Artery to the bulb

Last revised by Edward Zhou on 22 Sep 2021

The artery to the bulb of the penis (male) or vestibule (female) is a branch of the internal pudendal artery. It differs slightly in males and females. 

 Artery to the bulb of the penis
  • Origin: internal pudendal artery, distal to the perineal artery1.
  • Course: travels alongside the urethra and together these pierce the perineal membrane to enter the corpus spongiosum at its posterolateral border (into the bulb). It supplies cavernous tissue of the corpus spongiosum as it courses towards the glans penis.
  • Anastomosis: the terminal branches of the artery form an anastomosis with the dorsal artery of the penis at the level of the glans penis
  • Supply
    • membranous urethra and some contribution to the penile urethra
    • corpus spongiosum and the bulb of the penis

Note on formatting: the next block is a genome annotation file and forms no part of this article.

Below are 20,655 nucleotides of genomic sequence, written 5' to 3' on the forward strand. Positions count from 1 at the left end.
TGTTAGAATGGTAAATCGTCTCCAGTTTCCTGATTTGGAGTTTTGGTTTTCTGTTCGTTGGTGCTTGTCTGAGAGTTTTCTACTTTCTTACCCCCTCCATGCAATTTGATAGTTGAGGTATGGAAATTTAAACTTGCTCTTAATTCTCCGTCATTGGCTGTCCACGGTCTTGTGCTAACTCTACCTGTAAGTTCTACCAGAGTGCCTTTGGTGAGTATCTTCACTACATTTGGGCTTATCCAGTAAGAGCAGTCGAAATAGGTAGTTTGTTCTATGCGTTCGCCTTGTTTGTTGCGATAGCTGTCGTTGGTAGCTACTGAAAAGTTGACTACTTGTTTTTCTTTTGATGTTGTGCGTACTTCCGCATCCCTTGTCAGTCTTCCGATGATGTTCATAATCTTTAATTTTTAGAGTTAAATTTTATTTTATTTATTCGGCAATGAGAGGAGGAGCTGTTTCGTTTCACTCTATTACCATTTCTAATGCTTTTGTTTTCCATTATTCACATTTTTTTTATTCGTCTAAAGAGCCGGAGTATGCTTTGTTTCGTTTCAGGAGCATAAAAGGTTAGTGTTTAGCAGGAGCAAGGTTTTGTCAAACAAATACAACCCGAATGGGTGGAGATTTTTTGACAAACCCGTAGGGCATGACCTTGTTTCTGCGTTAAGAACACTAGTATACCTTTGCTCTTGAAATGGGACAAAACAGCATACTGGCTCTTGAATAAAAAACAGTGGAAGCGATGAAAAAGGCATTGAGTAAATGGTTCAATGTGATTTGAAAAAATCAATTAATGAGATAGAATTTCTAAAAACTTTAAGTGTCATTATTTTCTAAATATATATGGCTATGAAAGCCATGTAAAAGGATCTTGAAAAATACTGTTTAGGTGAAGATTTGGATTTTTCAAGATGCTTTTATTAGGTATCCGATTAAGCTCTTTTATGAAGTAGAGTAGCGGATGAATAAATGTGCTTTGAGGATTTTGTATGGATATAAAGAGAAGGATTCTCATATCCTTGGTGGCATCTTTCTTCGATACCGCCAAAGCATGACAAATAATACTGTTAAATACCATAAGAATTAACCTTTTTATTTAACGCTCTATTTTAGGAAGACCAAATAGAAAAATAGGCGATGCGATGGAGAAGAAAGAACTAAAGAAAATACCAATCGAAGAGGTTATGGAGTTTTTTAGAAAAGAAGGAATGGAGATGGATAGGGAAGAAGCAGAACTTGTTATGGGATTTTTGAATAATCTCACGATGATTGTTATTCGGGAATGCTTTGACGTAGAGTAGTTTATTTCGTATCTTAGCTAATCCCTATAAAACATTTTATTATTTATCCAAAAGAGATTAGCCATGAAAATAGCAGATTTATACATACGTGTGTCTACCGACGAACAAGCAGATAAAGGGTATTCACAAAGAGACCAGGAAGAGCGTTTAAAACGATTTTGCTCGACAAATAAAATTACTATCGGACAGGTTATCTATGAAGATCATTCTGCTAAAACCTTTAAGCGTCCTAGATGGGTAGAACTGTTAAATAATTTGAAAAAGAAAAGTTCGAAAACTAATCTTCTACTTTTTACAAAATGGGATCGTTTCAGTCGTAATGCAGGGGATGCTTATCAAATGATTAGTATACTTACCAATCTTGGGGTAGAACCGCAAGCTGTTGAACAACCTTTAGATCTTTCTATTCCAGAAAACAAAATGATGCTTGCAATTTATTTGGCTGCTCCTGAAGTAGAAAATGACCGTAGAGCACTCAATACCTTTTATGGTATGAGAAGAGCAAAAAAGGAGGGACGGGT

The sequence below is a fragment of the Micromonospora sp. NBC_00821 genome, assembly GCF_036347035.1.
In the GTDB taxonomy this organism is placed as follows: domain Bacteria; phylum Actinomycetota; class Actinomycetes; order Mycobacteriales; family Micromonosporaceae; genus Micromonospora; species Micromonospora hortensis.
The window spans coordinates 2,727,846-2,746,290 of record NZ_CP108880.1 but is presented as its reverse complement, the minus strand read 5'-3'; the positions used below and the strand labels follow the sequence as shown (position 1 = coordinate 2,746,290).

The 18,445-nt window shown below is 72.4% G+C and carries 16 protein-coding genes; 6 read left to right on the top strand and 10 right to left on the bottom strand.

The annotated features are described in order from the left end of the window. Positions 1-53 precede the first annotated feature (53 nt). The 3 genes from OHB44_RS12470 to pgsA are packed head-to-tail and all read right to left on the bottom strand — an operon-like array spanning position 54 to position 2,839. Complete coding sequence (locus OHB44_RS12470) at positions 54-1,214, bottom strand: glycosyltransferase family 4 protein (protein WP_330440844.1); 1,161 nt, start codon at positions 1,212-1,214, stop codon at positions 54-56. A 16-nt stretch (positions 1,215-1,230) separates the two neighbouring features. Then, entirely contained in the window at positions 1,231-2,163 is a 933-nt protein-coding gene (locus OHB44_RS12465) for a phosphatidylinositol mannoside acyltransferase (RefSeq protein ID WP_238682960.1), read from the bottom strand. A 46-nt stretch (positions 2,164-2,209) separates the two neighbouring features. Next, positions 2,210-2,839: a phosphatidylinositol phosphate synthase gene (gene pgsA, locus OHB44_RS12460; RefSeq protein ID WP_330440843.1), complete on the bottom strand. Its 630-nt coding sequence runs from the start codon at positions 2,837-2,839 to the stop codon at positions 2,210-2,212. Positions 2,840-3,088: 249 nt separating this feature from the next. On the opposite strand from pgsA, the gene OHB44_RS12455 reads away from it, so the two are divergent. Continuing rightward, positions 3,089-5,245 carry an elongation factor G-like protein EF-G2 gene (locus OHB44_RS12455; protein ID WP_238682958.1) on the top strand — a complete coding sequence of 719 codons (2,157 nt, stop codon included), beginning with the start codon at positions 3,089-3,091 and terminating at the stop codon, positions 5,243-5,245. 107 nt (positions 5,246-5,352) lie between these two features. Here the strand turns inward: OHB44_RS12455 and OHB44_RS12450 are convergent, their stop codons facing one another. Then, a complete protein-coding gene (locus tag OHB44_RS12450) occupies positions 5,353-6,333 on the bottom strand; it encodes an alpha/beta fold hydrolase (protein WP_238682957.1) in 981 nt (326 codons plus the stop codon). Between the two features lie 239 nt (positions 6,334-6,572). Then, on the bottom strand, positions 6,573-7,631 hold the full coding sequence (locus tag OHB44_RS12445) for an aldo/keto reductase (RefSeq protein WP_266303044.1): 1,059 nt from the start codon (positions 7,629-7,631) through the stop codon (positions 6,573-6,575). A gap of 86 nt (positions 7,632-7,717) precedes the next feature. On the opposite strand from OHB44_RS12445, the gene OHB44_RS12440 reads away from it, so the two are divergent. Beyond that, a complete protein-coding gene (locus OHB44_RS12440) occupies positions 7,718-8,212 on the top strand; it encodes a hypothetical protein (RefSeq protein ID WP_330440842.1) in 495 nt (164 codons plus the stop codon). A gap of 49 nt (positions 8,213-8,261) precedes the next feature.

• bulbourethral glands (of Cowper)
    • glans penis (via anastomosis with the dorsal artery of the penis)1,3
Artery to the bulb of the vestibule

Its origin is similar to that of its male homologue. From the internal pudendal artery, it courses towards the vestibule and supplies the bulb of the vestibule and the greater vestibular glands (of Bartholin)1,3,4.

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Cases and figures

  • Figure 1: arterial supply of the penis (Gray's illustration)
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  • Figure 2: penis anatomy (diagram)
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